There is a peculiarity around the LEN() function in SQL Server that not many people have realized or paid attention to. It’s the treatment of trailing spaces. The documentation says:

          Returns the number of characters of the specified string expression, excluding trailing blanks.

(The highlighting is mine.)



          SELECT LEN('abc'), LEN('abc         ');

returns: 3   3, not 3   12 as most people would expect.


I tried to deduce the rationale behind this behavior even though that doesn’t change the behavior at all: It must have appeared as a remedy for fixed-length character strings – char and nchar. Since those are always padded with blank spaces to fill up the entire slot, LEN() over values of those types would always return the size of the type, regardless of the value. That would be pretty useless. Unfortunately this behavior has been extended over to variable-length character strings where all characters, including trailing blanks, have a meaning.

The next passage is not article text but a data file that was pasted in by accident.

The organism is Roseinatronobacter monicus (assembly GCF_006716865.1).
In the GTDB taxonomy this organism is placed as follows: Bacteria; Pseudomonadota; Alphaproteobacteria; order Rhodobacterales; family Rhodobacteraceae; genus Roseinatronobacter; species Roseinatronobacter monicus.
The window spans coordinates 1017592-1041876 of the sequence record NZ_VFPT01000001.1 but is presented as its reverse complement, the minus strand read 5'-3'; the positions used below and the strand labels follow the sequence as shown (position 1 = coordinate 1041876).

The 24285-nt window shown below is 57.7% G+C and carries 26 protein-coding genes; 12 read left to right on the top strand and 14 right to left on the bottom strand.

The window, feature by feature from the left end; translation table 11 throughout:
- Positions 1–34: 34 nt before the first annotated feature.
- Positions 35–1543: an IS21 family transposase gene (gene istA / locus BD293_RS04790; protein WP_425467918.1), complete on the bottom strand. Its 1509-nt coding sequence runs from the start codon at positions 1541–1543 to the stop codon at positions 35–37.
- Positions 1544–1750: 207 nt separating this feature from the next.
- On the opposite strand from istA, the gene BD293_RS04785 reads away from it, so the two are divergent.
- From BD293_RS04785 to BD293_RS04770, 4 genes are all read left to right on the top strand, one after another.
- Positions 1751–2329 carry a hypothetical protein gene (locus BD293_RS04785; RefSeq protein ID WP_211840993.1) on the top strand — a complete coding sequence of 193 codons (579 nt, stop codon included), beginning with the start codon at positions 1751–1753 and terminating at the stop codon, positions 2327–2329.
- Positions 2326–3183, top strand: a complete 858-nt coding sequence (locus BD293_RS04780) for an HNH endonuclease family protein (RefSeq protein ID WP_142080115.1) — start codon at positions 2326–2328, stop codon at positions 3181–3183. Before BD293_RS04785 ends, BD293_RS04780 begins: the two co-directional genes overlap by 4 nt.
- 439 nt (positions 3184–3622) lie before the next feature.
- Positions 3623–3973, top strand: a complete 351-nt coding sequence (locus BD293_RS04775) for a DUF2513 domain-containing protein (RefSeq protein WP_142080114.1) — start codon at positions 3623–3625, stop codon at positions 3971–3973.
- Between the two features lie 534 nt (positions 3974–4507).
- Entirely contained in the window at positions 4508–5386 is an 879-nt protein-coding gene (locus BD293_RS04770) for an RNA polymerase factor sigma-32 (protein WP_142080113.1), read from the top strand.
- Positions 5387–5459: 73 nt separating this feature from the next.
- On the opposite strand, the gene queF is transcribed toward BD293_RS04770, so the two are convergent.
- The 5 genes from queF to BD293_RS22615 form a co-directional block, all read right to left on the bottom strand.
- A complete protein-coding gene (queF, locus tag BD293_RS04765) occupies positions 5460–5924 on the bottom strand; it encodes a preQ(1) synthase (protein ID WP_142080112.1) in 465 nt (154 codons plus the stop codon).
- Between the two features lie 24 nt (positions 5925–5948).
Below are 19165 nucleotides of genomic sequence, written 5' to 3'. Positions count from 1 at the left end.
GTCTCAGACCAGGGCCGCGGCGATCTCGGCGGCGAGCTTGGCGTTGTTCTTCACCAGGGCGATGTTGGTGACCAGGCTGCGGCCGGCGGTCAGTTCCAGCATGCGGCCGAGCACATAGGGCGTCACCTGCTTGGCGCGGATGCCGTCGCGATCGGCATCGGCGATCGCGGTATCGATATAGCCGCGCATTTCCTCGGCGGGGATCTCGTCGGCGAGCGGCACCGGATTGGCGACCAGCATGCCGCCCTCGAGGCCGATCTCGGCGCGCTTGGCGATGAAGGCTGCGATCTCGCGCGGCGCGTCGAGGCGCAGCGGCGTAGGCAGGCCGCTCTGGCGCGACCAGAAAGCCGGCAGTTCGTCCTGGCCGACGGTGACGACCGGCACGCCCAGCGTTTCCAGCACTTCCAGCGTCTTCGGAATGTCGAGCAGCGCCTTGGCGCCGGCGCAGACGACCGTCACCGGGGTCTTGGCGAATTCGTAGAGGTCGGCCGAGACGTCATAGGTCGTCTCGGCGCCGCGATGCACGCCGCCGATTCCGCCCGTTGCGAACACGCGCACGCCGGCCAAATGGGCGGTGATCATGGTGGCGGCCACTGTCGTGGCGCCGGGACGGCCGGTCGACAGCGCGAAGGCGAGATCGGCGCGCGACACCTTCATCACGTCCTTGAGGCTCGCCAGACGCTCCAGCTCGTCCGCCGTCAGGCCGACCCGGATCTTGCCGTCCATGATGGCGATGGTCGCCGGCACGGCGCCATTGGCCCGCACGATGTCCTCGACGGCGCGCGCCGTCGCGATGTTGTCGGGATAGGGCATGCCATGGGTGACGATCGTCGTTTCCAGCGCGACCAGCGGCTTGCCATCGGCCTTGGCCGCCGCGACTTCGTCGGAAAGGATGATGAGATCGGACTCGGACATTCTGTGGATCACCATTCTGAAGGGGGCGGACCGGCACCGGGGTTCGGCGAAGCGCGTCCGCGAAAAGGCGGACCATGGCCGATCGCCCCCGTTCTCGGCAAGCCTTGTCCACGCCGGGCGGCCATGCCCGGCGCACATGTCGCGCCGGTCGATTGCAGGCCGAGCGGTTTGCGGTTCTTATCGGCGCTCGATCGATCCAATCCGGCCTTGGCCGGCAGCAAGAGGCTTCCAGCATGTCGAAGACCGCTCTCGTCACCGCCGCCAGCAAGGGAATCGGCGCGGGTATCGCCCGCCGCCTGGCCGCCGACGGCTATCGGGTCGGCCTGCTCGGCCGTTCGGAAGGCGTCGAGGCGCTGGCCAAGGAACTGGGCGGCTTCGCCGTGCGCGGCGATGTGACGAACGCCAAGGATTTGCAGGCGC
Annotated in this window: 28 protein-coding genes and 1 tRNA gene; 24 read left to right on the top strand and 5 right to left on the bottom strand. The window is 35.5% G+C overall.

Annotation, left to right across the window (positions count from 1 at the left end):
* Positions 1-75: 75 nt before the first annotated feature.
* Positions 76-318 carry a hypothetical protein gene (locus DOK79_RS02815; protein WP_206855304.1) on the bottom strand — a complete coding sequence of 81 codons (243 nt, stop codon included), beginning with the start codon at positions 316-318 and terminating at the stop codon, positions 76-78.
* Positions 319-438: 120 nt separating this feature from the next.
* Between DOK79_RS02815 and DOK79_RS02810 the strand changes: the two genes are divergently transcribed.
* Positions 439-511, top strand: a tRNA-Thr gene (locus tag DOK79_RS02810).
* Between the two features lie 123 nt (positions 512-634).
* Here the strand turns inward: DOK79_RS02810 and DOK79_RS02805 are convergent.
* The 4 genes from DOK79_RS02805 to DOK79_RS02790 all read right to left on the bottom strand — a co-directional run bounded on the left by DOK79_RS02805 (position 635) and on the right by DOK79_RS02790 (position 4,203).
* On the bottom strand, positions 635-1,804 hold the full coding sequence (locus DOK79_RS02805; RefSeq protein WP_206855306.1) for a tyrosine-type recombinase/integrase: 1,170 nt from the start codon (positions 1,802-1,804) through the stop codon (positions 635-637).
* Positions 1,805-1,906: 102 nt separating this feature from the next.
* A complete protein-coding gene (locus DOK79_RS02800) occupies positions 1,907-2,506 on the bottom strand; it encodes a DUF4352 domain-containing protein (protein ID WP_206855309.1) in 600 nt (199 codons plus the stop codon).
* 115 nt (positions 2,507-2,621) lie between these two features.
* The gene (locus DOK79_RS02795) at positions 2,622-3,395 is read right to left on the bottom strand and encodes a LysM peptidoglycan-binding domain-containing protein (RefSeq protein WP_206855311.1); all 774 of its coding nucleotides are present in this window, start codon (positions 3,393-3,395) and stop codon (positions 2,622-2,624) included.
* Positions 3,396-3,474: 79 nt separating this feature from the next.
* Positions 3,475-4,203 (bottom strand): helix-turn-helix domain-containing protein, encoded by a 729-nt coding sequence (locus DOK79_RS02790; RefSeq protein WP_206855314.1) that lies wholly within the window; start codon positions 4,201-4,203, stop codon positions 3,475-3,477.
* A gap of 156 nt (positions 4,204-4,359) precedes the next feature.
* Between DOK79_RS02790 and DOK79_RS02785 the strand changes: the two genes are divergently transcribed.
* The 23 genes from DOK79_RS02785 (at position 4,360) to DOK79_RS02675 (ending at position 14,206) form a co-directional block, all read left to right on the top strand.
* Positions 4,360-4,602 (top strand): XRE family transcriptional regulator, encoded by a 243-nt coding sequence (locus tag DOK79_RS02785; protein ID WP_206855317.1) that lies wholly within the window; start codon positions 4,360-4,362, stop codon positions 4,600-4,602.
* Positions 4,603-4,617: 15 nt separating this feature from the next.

Is SQL Server alone in this? No, there are other database servers with the same behavior. You can try the above query on your server, and see how it treats trailing spaces. What can we do?

a.    If strings like 'abc' and 'abc         '  are equivalent in your application, this behavior is perfect for you. You may eventually consider trimming the trailing spaces explicitly using RTIM() to be more explicit.

b.    If you do want to distinguish between those two strings, you should consider appending a special, non-blank, character at the end that you can strip off when you load strings from the database. You should also subtract the number of such special characters from what LEN() returns. If you have strings with corner-case lengths – 4,000 for nvarchar and 8,000 for varchar, you should consider casting values to nvarchar(max) or varchar(max) respectively before appending anything. Otherwise, the characters that exceed the type size limit will be silently lost.